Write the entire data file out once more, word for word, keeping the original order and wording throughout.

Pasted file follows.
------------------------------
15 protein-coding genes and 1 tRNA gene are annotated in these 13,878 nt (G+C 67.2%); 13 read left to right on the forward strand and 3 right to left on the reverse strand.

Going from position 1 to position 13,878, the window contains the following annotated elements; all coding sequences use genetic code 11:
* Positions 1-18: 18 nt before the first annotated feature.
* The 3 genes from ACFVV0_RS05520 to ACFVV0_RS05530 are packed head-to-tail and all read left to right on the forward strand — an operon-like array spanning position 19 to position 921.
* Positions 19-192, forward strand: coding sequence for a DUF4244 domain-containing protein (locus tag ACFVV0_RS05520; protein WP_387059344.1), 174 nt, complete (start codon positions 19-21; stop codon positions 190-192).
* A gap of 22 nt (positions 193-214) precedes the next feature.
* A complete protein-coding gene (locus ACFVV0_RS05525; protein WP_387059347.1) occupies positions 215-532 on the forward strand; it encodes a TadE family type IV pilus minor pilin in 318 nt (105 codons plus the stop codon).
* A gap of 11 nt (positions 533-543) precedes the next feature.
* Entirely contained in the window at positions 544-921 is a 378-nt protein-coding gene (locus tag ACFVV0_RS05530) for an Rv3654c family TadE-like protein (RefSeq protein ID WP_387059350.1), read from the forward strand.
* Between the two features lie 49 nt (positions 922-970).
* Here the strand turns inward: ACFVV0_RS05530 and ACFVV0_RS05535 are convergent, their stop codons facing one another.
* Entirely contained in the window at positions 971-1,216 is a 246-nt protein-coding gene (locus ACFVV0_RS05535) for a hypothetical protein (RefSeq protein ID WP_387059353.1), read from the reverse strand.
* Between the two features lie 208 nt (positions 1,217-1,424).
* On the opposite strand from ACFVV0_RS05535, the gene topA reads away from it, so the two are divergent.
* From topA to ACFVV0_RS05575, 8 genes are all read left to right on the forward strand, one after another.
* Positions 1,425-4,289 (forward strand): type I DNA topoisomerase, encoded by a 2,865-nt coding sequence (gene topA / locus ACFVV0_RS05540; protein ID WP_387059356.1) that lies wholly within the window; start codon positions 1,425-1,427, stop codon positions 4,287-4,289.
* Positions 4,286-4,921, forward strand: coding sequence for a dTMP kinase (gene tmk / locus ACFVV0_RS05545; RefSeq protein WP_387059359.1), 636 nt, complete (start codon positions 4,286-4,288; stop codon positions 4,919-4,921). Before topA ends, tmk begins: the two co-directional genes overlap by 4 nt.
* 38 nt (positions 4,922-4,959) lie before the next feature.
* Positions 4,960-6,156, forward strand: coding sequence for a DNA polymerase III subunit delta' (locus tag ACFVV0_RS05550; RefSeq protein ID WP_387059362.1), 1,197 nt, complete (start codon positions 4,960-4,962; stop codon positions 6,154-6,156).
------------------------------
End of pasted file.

15 protein-coding genes and 1 tRNA gene are annotated in these 13,878 nt (G+C 67.2%); 13 read left to right on the forward strand and 3 right to left on the reverse strand.

Going from position 1 to position 13,878, the window contains the following annotated elements; all coding sequences use genetic code 11:
* Positions 1-18: 18 nt before the first annotated feature.
* The 3 genes from ACFVV0_RS05520 to ACFVV0_RS05530 are packed head-to-tail and all read left to right on the forward strand — an operon-like array spanning position 19 to position 921.
* Positions 19-192, forward strand: coding sequence for a DUF4244 domain-containing protein (locus tag ACFVV0_RS05520; protein WP_387059344.1), 174 nt, complete (start codon positions 19-21; stop codon positions 190-192).
* A gap of 22 nt (positions 193-214) precedes the next feature.
* A complete protein-coding gene (locus ACFVV0_RS05525; protein WP_387059347.1) occupies positions 215-532 on the forward strand; it encodes a TadE family type IV pilus minor pilin in 318 nt (105 codons plus the stop codon).
* A gap of 11 nt (positions 533-543) precedes the next feature.
* Entirely contained in the window at positions 544-921 is a 378-nt protein-coding gene (locus tag ACFVV0_RS05530) for an Rv3654c family TadE-like protein (RefSeq protein ID WP_387059350.1), read from the forward strand.
* Between the two features lie 49 nt (positions 922-970).
* Here the strand turns inward: ACFVV0_RS05530 and ACFVV0_RS05535 are convergent, their stop codons facing one another.
* Entirely contained in the window at positions 971-1,216 is a 246-nt protein-coding gene (locus ACFVV0_RS05535) for a hypothetical protein (RefSeq protein ID WP_387059353.1), read from the reverse strand.
* Between the two features lie 208 nt (positions 1,217-1,424).
* On the opposite strand from ACFVV0_RS05535, the gene topA reads away from it, so the two are divergent.
* From topA to ACFVV0_RS05575, 8 genes are all read left to right on the forward strand, one after another.
* Positions 1,425-4,289 (forward strand): type I DNA topoisomerase, encoded by a 2,865-nt coding sequence (gene topA / locus ACFVV0_RS05540; protein ID WP_387059356.1) that lies wholly within the window; start codon positions 1,425-1,427, stop codon positions 4,287-4,289.
* Positions 4,286-4,921, forward strand: coding sequence for a dTMP kinase (gene tmk / locus ACFVV0_RS05545; RefSeq protein WP_387059359.1), 636 nt, complete (start codon positions 4,286-4,288; stop codon positions 4,919-4,921). Before topA ends, tmk begins: the two co-directional genes overlap by 4 nt.
* 38 nt (positions 4,922-4,959) lie before the next feature.
* Positions 4,960-6,156, forward strand: coding sequence for a DNA polymerase III subunit delta' (locus tag ACFVV0_RS05550; RefSeq protein ID WP_387059362.1), 1,197 nt, complete (start codon positions 4,960-4,962; stop codon positions 6,154-6,156).